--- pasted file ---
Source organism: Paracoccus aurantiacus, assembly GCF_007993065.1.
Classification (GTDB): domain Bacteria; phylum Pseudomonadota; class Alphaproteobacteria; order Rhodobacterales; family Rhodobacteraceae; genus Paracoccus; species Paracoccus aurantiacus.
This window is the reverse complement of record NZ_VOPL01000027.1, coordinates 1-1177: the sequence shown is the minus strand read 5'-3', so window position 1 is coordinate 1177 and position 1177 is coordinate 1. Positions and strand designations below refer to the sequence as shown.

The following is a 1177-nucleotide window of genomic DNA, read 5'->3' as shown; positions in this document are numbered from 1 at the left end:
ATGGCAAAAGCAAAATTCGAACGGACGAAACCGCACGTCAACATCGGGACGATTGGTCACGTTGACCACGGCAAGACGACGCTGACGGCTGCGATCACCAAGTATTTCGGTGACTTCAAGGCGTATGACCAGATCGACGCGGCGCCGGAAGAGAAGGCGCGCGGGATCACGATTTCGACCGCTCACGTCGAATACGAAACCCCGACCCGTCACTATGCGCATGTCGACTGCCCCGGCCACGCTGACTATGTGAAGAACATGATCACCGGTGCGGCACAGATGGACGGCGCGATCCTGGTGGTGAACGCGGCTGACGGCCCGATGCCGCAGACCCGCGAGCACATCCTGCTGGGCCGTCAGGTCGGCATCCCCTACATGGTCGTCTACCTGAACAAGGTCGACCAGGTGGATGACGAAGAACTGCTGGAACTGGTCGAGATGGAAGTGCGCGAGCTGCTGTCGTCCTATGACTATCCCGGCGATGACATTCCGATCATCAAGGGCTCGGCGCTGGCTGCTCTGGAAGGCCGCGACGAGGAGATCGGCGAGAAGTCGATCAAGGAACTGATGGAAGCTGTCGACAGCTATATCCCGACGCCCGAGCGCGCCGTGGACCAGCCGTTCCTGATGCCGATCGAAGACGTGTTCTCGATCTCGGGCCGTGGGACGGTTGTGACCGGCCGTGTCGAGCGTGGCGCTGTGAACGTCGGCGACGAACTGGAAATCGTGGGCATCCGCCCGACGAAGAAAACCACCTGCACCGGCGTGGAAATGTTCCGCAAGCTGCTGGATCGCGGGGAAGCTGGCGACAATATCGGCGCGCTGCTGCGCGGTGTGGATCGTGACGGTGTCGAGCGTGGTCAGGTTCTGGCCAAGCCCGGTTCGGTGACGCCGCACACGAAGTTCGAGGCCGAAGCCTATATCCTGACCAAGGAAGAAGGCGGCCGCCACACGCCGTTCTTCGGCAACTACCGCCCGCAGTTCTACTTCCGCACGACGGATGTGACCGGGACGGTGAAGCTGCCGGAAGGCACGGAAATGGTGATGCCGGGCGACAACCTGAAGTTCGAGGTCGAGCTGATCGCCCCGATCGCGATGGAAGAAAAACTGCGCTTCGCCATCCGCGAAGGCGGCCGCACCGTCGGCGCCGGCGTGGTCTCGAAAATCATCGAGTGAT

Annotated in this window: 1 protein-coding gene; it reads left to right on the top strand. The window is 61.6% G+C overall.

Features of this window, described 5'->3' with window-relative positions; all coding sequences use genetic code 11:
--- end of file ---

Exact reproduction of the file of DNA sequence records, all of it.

Source organism: Paracoccus aurantiacus, assembly GCF_007993065.1.
Classification (GTDB): domain Bacteria; phylum Pseudomonadota; class Alphaproteobacteria; order Rhodobacterales; family Rhodobacteraceae; genus Paracoccus; species Paracoccus aurantiacus.
This window is the reverse complement of record NZ_VOPL01000027.1, coordinates 1-1177: the sequence shown is the minus strand read 5'-3', so window position 1 is coordinate 1177 and position 1177 is coordinate 1. Positions and strand designations below refer to the sequence as shown.

The following is a 1177-nucleotide window of genomic DNA, read 5'->3' as shown; positions in this document are numbered from 1 at the left end:
ATGGCAAAAGCAAAATTCGAACGGACGAAACCGCACGTCAACATCGGGACGATTGGTCACGTTGACCACGGCAAGACGACGCTGACGGCTGCGATCACCAAGTATTTCGGTGACTTCAAGGCGTATGACCAGATCGACGCGGCGCCGGAAGAGAAGGCGCGCGGGATCACGATTTCGACCGCTCACGTCGAATACGAAACCCCGACCCGTCACTATGCGCATGTCGACTGCCCCGGCCACGCTGACTATGTGAAGAACATGATCACCGGTGCGGCACAGATGGACGGCGCGATCCTGGTGGTGAACGCGGCTGACGGCCCGATGCCGCAGACCCGCGAGCACATCCTGCTGGGCCGTCAGGTCGGCATCCCCTACATGGTCGTCTACCTGAACAAGGTCGACCAGGTGGATGACGAAGAACTGCTGGAACTGGTCGAGATGGAAGTGCGCGAGCTGCTGTCGTCCTATGACTATCCCGGCGATGACATTCCGATCATCAAGGGCTCGGCGCTGGCTGCTCTGGAAGGCCGCGACGAGGAGATCGGCGAGAAGTCGATCAAGGAACTGATGGAAGCTGTCGACAGCTATATCCCGACGCCCGAGCGCGCCGTGGACCAGCCGTTCCTGATGCCGATCGAAGACGTGTTCTCGATCTCGGGCCGTGGGACGGTTGTGACCGGCCGTGTCGAGCGTGGCGCTGTGAACGTCGGCGACGAACTGGAAATCGTGGGCATCCGCCCGACGAAGAAAACCACCTGCACCGGCGTGGAAATGTTCCGCAAGCTGCTGGATCGCGGGGAAGCTGGCGACAATATCGGCGCGCTGCTGCGCGGTGTGGATCGTGACGGTGTCGAGCGTGGTCAGGTTCTGGCCAAGCCCGGTTCGGTGACGCCGCACACGAAGTTCGAGGCCGAAGCCTATATCCTGACCAAGGAAGAAGGCGGCCGCCACACGCCGTTCTTCGGCAACTACCGCCCGCAGTTCTACTTCCGCACGACGGATGTGACCGGGACGGTGAAGCTGCCGGAAGGCACGGAAATGGTGATGCCGGGCGACAACCTGAAGTTCGAGGTCGAGCTGATCGCCCCGATCGCGATGGAAGAAAAACTGCGCTTCGCCATCCGCGAAGGCGGCCGCACCGTCGGCGCCGGCGTGGTCTCGAAAATCATCGAGTGAT

Annotated in this window: 1 protein-coding gene; it reads left to right on the top strand. The window is 61.6% G+C overall.

Features of this window, described 5'->3' with window-relative positions; all coding sequences use genetic code 11: